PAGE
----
Free Press sports writer Orion Sang looks at the five biggest questions facing Michigan basketball:
Does Franz Wagner make the leap?
It should be no surprise that Franz Wagner led all players with 26 points on 11-for-18 shooting in Michigan’s intrasquad scrimmage Friday. The sophomore wing should be the Wolverines’ focal point on offense this season. As a freshman, he averaged 11.6 points and only got better as the season went on. He can get to the basket and score, he rebounds well, he disrupts passing lanes with his length and he generally seems to know where to be on the court. Michigan’s ceiling will be dictated by Wagner’s improvement between Year 1 and 2. One area of improvement: Outside shooting, as Wagner averaged 31% on 3s last season (a percentage that could have been affected by a fractured right wrist he suffered in October at the dawn of the season). If Wagner can improve his 3-point shooting (he was a very good shooter while playing professional basketball in Germany), he could contend for first team All-Big Ten honors.
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Michigan’s Franz Wagner dribbles against Wisconsin during the second half Thursday, Feb. 27, 2020 at the Crisler Center in Ann Arbor.
How will the backcourt replace Zavier Simpson?
There’s no way to replace Zavier Simpson — especially on offense, where he was the maestro of Michigan’s ball-screen attack last season. Simpson’s blend of ball-handling, passing and finishing was so unique (remember the sky hooks?) that I’m not sure we’ll ever see a player like him again in Ann Arbor. Michigan must find a way to replace his production, as he accounted for 12.9 points and 7.9 assists per game last season. Wagner, Isaiah Livers and Chaundee Brown should be capable scorers. But the Wolverines still need someone to play at Simpson’s vacated point guard position. The options include grad transfer guard Mike Smith, who starred at Columbia but is now facing much tougher competition, and Eli Brooks, who mostly played off the ball at shooting guard last winter. Smith and Brooks profile as above average shooters, but will they be able to replicate Simpson’s assist rate and run the offense as efficiently as he did?
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Who will play at center?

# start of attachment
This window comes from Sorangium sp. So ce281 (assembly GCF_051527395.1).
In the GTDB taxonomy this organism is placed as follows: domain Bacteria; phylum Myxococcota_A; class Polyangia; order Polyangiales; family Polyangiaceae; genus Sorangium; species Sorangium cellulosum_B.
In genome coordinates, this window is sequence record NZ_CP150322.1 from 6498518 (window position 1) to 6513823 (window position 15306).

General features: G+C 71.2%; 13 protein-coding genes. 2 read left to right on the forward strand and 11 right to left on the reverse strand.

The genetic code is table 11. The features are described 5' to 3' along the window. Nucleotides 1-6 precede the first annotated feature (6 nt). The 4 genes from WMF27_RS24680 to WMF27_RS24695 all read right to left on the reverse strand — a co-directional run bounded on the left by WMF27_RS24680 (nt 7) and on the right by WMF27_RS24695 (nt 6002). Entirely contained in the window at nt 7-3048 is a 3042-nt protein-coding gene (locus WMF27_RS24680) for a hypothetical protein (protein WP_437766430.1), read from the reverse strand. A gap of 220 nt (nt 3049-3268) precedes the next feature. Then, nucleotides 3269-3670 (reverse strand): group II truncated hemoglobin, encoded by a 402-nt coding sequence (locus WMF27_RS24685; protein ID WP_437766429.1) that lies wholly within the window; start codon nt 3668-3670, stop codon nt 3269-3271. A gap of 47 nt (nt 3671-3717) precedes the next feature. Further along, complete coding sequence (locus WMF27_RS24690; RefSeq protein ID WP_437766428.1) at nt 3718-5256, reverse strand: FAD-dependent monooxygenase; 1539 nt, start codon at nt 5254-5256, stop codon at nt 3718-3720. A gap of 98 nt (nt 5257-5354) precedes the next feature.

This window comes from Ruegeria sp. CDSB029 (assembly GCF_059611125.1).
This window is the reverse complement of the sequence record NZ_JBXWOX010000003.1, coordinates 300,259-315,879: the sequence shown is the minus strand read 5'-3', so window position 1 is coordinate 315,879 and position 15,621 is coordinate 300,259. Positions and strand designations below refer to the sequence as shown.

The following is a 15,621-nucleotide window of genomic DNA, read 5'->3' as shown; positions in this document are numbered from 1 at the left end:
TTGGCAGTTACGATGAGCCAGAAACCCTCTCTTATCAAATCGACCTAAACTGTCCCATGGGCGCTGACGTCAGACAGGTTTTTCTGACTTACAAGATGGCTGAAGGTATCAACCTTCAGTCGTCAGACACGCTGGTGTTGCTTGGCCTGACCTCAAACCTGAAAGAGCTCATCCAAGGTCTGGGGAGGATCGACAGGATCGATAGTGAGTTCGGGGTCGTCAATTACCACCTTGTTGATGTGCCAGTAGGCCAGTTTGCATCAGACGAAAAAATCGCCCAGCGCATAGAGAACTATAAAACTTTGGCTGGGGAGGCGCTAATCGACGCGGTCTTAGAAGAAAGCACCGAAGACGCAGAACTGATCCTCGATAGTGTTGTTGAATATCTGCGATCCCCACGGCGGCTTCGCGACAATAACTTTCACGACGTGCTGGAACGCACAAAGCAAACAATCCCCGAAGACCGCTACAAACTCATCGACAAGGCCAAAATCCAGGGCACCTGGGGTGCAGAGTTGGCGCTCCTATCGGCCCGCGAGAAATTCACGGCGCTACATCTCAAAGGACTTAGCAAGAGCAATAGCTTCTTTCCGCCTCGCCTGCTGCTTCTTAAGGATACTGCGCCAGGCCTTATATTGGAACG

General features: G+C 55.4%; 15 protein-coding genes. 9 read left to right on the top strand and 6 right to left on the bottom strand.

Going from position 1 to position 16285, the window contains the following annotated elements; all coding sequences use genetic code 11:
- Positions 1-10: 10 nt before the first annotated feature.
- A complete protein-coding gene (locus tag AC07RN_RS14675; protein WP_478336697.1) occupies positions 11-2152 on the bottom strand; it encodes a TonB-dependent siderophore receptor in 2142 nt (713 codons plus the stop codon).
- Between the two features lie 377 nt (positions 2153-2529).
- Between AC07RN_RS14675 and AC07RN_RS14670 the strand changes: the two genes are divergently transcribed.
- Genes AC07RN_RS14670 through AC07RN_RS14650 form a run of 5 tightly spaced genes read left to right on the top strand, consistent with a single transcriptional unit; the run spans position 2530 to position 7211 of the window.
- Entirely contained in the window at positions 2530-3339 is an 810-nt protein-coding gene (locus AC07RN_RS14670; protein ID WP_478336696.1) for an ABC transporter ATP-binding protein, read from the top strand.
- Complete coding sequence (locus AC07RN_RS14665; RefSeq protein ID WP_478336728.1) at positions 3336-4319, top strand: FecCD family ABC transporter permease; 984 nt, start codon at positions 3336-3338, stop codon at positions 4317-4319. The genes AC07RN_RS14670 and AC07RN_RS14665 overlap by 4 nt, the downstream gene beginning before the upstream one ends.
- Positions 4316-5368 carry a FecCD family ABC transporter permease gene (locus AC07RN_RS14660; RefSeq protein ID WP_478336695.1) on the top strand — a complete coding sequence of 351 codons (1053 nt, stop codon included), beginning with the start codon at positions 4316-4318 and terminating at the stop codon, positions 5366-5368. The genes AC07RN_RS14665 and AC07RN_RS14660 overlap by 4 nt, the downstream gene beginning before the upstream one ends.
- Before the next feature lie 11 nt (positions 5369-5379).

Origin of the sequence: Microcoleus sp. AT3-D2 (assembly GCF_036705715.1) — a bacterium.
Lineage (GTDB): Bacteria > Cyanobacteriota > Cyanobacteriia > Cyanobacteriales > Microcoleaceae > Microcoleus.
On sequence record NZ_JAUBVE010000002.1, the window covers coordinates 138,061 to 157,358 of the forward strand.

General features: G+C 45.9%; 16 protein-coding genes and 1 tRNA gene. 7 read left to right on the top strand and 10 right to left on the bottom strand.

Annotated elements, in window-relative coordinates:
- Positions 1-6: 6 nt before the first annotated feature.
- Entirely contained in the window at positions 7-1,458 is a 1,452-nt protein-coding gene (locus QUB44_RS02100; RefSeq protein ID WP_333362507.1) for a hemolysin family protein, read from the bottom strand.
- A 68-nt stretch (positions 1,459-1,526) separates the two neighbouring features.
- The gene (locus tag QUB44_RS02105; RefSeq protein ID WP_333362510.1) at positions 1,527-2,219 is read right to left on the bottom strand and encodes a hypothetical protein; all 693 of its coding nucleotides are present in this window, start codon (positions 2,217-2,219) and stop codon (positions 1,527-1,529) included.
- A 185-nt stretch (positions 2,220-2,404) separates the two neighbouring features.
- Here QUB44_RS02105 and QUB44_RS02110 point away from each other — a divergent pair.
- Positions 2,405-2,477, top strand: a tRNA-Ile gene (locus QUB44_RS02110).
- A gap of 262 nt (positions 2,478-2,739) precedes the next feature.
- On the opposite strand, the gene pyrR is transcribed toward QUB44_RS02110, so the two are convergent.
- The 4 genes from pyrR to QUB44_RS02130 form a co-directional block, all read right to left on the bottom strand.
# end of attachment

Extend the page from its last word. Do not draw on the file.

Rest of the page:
In the offseason, Michigan bid goodbye to center Jon Teske, who started all 69 games the past two seasons and exhausted his eligibility, and it also lost center Colin Castleton, who transferred to Florida. That leaves the Wolverines with two scholarship big men: Fifth-year senior Austin Davis and freshman Hunter Dickinson. Dickinson is still adjusting to the speed and physicality of college basketball, but Michigan will still need him to play a major role, as he offers high-level passing for a player his size. Davis, last season’s backup, will play a lot, too, although there still are questions about whether he can offer the defense and rim protection Teske provided. The potential X-factor is Brandon Johns Jr., who has mostly played at the 4-position but was given a chance as a small-ball center during the preseason. Playing Johns at center could unlock some unique lineups, with the potential to switch screens and make life difficult for opposing defenses.
Michigan forward Brandon Johns Jr. rebounds against Wisconsin forward Aleem Ford during the first half Thursday, Feb. 27, 2020 at the Crisler Center in Ann Arbor.
Can the three wings play at the same time?
Michigan’s three best players entering the season are Wagner, Livers and Brown, in no particular order. All three have shown they can be good offensive players against Power 5 competition. Yet, no one knows whether they can be as good playing alongside each other. Wagner manned the 3-position last season, and Livers was the 4. When the Wolverines bumped them down a spot in the lineup against Wisconsin (due to Eli Brooks missing the game with an injury), it took a toll on the defense. Part of that was due to Wisconsin’s unique three-guard lineup; still, playing Wagner-Livers-Brown at the same time likely will require at least two of them to guard smaller, quicker players, unless Livers somehow plays as a small-ball center, which is improbable. If all three are on the court next to a conventional center such as Dickinson or Davis, it would leave the Wolverines with just one true guard in the lineup. It’ll be fascinating to see how Juwan Howard handles the lineups and rotation this season.
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How well can Michigan shoot from 3?
Michigan’s offense relied heavily on 3-point shooting last season, with 3s comprising 39.1% of all field-goal attempts. As a team, the Wolverines made 33.9% of their 3s, which was above average and pretty good for a team that shot as many 3s as they did. But there also was a significant drop off during Big Ten play, when Michigan shot just 30.6% on 3s — second-worst in the Big Ten.
The Wolverines brought back their top two shooters (both in accuracy and volume) in Livers (40.2%) and Brooks (36.4%) and added two players in Smith and Brown who profile as good 3-point shooters. Meanwhile, there’s reason to expect a better shooting performance from Wagner based on what he did in Germany. On paper, Michigan has the potential to be a better shooting team than it was last season. At the same time, no one knows what the offense will look like without Simpson, who was responsible for creating many of Michigan’s 3-point shots. So the question of how well the Wolverines shoot the ball will be tied to the question of how they replace Simpson’s offense.
Contact Orion Sang at firstname.lastname@example.org. Follow him on Twitter @orion_sang. Read more on the Michigan Wolverines and sign up for our Wolverines newsletter.
This article originally appeared on Detroit Free Press: Michigan basketball in 2020: Answering 5 make-or-break questions
Published: 2020-11-23 11:03:27
Tags: #good #Franz #Wagner